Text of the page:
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VENTURA COUNTY NEWS

Snakes in the Grass

Thick Vegetation Prompts Sharp Increase in Number of Reptiles

May 18, 1999|MASSIE RITSCH | SPECIAL TO THE TIMES

Ventura County is on its way to a record snake season, with 67 sightings--more than one-third of a typical year--being reported this month alone.

On Monday, an Oak Park woman was bitten by a rattlesnake, and the Ventura County Fire Department logged its four latest snake sightings.

Ventura County Fire Department spokeswoman Sandi Wells, who said she was shocked by the sharp rise in snake reports, attributed the increase to prime living conditions for the reptiles. Last year's El Nino rains thickened vegetation, and an ensuing season with fewer brush fires did little to burn that vegetation off.

"There's a lot of food in the grasses for the rodents," Wells said, making the rodent-eating snake populations especially healthy.

About 190 snake sightings--mostly rattlesnakes--are reported to the county Fire Department annually, Wells said. But this year, more than 100 calls have been logged since Jan. 12, when a rattlesnake was sighted in Wildwood Regional Park in Thousand Oaks.

Most of the calls since, Wells said, have been in the areas of Thousand Oaks, Oak Park, Westlake Village and Simi Valley--so-called "wildland-urban interface" areas of Ventura County, where homes are built near prime terrain for snakes and other wild animals. No snakes have been reported on the Oxnard plain, she said.

The season for snake sightings is from April or May to November, but warm weather can bring snakes out of hibernation earlier. After 1999's first call four months ago, unusually cold weather resulted in fewer reports to the Fire Department until recently, Wells said.

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"We started getting them with a vengeance again toward the end of April, then they kind of tapered off because we had a cool spell," she said. Ten calls were logged Sunday, the same day a Simi Valley dog was bitten by a rattlesnake.

On Monday, a 39-year-old woman was airlifted to Simi Valley Hospital after she was bitten by a rattler while gardening at her Oak Park home. When she called 911, Wells said, her finger was already swollen and turning blue.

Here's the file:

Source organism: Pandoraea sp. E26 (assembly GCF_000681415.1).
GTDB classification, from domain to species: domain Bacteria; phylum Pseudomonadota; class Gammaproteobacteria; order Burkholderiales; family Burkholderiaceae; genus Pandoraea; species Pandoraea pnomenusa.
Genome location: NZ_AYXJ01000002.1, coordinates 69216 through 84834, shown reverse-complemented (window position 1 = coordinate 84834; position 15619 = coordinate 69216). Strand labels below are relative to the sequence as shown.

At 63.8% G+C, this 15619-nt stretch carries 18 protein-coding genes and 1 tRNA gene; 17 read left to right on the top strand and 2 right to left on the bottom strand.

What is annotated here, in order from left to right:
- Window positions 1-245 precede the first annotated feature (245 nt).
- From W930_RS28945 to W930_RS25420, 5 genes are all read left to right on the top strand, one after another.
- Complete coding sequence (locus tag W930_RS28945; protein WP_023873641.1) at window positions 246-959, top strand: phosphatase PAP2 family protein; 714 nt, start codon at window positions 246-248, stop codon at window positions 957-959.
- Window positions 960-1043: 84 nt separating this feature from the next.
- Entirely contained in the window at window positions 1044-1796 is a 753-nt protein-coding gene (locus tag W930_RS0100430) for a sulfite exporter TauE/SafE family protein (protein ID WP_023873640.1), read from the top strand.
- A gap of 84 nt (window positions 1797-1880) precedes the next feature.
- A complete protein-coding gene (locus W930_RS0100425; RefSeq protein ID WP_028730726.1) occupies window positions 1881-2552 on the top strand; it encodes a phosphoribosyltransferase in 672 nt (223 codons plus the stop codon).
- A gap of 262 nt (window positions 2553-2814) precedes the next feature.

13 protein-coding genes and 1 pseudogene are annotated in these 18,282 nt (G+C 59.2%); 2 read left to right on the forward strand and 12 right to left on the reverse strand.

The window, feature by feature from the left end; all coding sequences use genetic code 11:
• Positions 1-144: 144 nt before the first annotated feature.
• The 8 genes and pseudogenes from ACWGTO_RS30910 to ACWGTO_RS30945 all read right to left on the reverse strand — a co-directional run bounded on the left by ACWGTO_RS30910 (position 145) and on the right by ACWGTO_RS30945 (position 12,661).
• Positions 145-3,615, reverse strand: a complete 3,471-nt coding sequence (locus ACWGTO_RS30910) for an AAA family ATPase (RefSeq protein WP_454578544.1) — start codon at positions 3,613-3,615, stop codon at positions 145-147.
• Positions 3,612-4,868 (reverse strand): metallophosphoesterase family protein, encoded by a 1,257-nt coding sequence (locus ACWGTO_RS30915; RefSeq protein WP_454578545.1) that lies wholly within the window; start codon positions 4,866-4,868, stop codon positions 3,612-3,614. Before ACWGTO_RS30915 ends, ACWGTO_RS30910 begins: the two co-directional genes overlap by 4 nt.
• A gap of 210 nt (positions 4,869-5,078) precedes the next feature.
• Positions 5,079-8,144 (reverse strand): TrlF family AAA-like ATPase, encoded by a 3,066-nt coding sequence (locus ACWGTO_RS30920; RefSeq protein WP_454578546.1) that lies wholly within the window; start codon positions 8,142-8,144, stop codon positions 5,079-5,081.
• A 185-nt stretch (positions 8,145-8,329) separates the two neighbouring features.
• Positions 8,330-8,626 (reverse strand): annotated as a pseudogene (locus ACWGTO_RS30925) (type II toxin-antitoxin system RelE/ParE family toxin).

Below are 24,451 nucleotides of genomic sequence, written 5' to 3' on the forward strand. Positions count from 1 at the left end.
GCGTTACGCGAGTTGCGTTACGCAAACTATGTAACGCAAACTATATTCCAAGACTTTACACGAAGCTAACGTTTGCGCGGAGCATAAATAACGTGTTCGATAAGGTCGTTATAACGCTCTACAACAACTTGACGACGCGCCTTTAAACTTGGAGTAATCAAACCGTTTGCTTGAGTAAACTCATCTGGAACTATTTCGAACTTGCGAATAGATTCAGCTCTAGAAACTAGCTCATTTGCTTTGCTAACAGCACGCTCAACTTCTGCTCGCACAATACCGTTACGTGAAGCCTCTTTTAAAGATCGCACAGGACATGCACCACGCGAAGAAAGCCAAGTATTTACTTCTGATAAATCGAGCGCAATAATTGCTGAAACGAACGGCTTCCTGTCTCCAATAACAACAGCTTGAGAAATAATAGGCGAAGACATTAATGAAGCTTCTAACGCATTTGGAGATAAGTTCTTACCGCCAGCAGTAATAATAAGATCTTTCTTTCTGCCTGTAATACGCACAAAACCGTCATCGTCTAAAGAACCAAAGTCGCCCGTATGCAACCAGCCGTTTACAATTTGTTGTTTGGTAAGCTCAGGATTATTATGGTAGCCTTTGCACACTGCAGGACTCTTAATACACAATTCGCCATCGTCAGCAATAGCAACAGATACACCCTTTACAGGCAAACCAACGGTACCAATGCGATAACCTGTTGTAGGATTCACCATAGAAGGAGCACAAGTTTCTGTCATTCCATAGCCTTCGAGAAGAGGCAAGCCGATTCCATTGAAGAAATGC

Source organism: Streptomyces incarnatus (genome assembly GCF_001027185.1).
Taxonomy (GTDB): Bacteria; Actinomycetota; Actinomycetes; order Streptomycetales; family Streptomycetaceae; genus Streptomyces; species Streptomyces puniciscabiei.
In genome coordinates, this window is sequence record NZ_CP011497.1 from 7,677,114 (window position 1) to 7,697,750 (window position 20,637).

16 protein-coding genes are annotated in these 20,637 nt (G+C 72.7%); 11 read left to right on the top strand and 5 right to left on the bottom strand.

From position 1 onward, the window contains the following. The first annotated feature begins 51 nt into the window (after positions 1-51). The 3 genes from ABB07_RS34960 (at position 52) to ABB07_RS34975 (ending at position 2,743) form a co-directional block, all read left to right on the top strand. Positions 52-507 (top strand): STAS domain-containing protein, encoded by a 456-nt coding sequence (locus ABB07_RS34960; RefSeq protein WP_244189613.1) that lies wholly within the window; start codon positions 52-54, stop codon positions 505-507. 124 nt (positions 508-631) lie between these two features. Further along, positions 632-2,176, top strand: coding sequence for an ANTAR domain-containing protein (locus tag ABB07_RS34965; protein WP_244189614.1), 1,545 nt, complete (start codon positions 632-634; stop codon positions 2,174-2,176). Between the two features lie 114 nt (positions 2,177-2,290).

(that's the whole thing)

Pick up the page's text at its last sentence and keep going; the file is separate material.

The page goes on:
"She said it was a small rattler," Wells said. "There are lots of babies out there."

Firefighters killed the snake, which a curious emergency-room doctor at the hospital took home with him.

Wells said that about 200 Southern Californians are bitten by snakes every year, accounting for about two-thirds of the state's total.

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And as snakes become more active during the warmer months, people spend more time outdoors, heightening the risk of encounters.

"Many times [snakes] are in the area and we're not aware of it, because we're not outside," Wells said.

Snakes often seek warmth in yards and driveways; swimming pools and garages can cool them off, Wells said.

In Ventura County, rattlesnakes are the most frequently sighted. Gopher snakes, a nonvenomous snake that resembles the rattler, and king snakes, another nonpoisonous variety, are also often reported.

If people see a snake and feel threatened by it, they should leave the reptile alone and call 911, Wells said. If the snake is not in a home, garage or near a house and is not threatening humans or pets, people should call Ventura County Animal Control at 388-4341. Thousand Oaks residents should call Los Angeles County Animal Control at (818) 991-0071.

Firefighters are trained to capture snakes and take them away from populated areas to more natural habitat. They try to avoid killing the snakes, Wells said.

"[Snakes] are a big part of the ecology where we live," she said. "If we didn't have those types of animals, we would have an awful lot of rodents."

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Snakebite Season

Healthy habitat for rodents and therefore snakes has led to a higher-than-usual number of snake sightings in the neighborhoods of Ventura County. Of particular concern are rattlers, California's only venomous snake.

Rattlesnakes begin a brief hibernation in late November and emerge as early as February. Up to 6 feet long, the coldblooded creatures are found mostly in deserts and foothills. They favor cool, shady spots during the days but at night seek rocks, concrete or asphalt that is still warm.

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